Not only can dairy farmers influence the average consumer by telling their farm story, they can also make a difference in the health community. Dairy MAX’s health and wellness team puts on events every year to educate health professionals, physicians, dietitians and influencers on the benefits of dairy. Farmers play a big role in these events by allowing attendees to meet a dairy farmer and learn more about where dairy foods come from.

Dairy MAX’s Pizza My Heart event brought in key health professionals from the Oklahoma City area to learn how pizza fits in the diet through MyPlate. Angie Meyer of M6 Dairy attended and shared what goes into making the cheese we all enjoy on pizza. She also emphasized the health benefits.

“I want them to go back to their clients and patients and share that dairy is an essential part of your diet,” says Meyer.

Tara and Daniel Vander Dussen of Rajen Dairy were part of Dairy MAX’s fourth annual Dairy Amazing Symposium, which gathered over 50 health professionals for the latest dairy research and hands-on culinary experience. The Vander Dussens added to the experience by sharing a look into life on a farm and answering questions about dairy farming.

National Farmer’s Day and Beyond

With growing consumer interest in meeting farmers, the dairy industry shined on National Farmer’s Day with opportunities to connect. Partners rallied to show support on social media, events were held across the country and farmers had a platform to tell their story to a diverse audience.

Norm Dinis of Empire Dairy and his family were featured by Pizza Hut in a video thanking the dairy farmers who produce cheese for their pizzas. Dinis and other farmers from across the country shared their commitment and love for their cows.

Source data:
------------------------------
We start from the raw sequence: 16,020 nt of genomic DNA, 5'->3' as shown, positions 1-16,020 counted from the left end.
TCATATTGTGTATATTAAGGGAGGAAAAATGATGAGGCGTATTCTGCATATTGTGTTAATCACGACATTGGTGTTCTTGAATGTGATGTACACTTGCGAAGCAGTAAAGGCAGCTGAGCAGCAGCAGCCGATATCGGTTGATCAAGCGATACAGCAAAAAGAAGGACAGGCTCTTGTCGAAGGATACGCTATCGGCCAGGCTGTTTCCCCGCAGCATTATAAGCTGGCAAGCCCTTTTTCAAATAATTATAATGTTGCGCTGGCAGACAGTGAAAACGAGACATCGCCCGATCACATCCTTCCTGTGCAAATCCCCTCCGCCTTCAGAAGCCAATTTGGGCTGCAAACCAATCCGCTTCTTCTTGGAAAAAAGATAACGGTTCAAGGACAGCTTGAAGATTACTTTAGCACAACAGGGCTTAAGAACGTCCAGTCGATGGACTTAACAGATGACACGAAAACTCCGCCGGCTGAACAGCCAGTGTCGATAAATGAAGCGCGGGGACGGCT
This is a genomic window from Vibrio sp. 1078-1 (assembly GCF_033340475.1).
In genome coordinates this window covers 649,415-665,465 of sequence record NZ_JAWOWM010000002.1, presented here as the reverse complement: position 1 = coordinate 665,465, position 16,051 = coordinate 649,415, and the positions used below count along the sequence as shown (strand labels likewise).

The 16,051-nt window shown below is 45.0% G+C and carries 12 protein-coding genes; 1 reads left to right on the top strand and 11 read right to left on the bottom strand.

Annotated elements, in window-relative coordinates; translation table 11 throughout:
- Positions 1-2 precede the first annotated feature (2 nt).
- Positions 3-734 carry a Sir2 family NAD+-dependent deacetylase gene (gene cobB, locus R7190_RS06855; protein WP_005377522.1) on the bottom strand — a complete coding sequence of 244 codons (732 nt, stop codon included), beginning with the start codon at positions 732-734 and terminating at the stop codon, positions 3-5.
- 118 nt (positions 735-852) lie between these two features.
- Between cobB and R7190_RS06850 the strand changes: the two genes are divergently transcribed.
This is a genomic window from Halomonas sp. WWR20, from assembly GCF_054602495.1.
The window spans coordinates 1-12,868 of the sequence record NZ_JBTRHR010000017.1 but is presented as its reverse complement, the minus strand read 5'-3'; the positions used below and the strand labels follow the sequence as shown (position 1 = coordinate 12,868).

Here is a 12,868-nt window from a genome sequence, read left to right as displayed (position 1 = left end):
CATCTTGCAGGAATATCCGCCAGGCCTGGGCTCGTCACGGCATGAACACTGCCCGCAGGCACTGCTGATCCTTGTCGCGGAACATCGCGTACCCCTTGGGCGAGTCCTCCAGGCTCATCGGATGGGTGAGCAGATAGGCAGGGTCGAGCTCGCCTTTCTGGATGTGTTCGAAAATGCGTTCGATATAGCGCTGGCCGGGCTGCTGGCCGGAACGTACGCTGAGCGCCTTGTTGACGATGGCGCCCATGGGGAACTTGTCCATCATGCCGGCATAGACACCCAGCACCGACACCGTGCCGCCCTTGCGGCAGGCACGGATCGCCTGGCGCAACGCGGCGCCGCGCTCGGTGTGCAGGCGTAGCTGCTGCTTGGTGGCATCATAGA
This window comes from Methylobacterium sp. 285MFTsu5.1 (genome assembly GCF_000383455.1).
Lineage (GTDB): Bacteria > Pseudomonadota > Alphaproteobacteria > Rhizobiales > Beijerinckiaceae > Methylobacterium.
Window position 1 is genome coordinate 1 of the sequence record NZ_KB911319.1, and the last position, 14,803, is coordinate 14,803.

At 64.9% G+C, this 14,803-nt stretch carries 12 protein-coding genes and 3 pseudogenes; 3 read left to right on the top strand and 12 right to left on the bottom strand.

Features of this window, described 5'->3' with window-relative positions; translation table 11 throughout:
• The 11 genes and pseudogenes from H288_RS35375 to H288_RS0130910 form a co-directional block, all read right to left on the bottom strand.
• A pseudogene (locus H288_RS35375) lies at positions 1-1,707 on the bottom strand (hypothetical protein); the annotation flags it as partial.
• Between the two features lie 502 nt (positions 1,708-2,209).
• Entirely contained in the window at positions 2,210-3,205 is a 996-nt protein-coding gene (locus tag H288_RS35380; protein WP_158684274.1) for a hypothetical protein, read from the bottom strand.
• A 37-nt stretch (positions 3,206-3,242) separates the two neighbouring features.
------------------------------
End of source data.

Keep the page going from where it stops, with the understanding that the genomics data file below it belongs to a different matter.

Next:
For Tara Vander Dussen, telling her story meant connecting with consumers in several ways. She attended the Grand Central Food Festival in New York City on National Farmer’s Day with Undeniably Dairy, where they passed out samples and answered questions from hundreds of consumers.

Vander Dussen has also been the subject of an article and podcasts, focusing on her role on the farm and in her community. Thought Catalog, a lifestyle website, wrote about her job as a mom, environmental scientist and fifth-generation dairy farmer. Her episode on the Nutrition Diva podcast touched on the importance of keeping an open line of communication with consumers, which was also featured on Oprah’s Master Class podcast. Click here for the article and podcast.

“We know that consumers are more disconnected from agriculture than ever before,” says Vander Dussen. “But the more consumers I talk with the more I realize how desperately they want to know about their food and how it was produced. By engaging with consumers, we are opening the line of communication and hopefully giving them a better understanding of dairy farming.”

Earlier this year, Dairy MAX made direct consumer connections by hosting “Milk Breaks” at Colorado State Fair, New Mexico State Fair and the State Fair of Texas. Consumers had the chance to swing by for a free pint of milk and conversation with local dairy farmers. Participating farmers were Will McConnell of Rainbow Park Dairy, Dale Jones of Jones Dairy Inc., Syke Talsma of Talsma Dairy and Kyle Humphrey of Humphrey & Humphrey Dairy.

To learn more about how Dairy MAX is committed to providing farmers the tools and resources needed to tell their story, click here.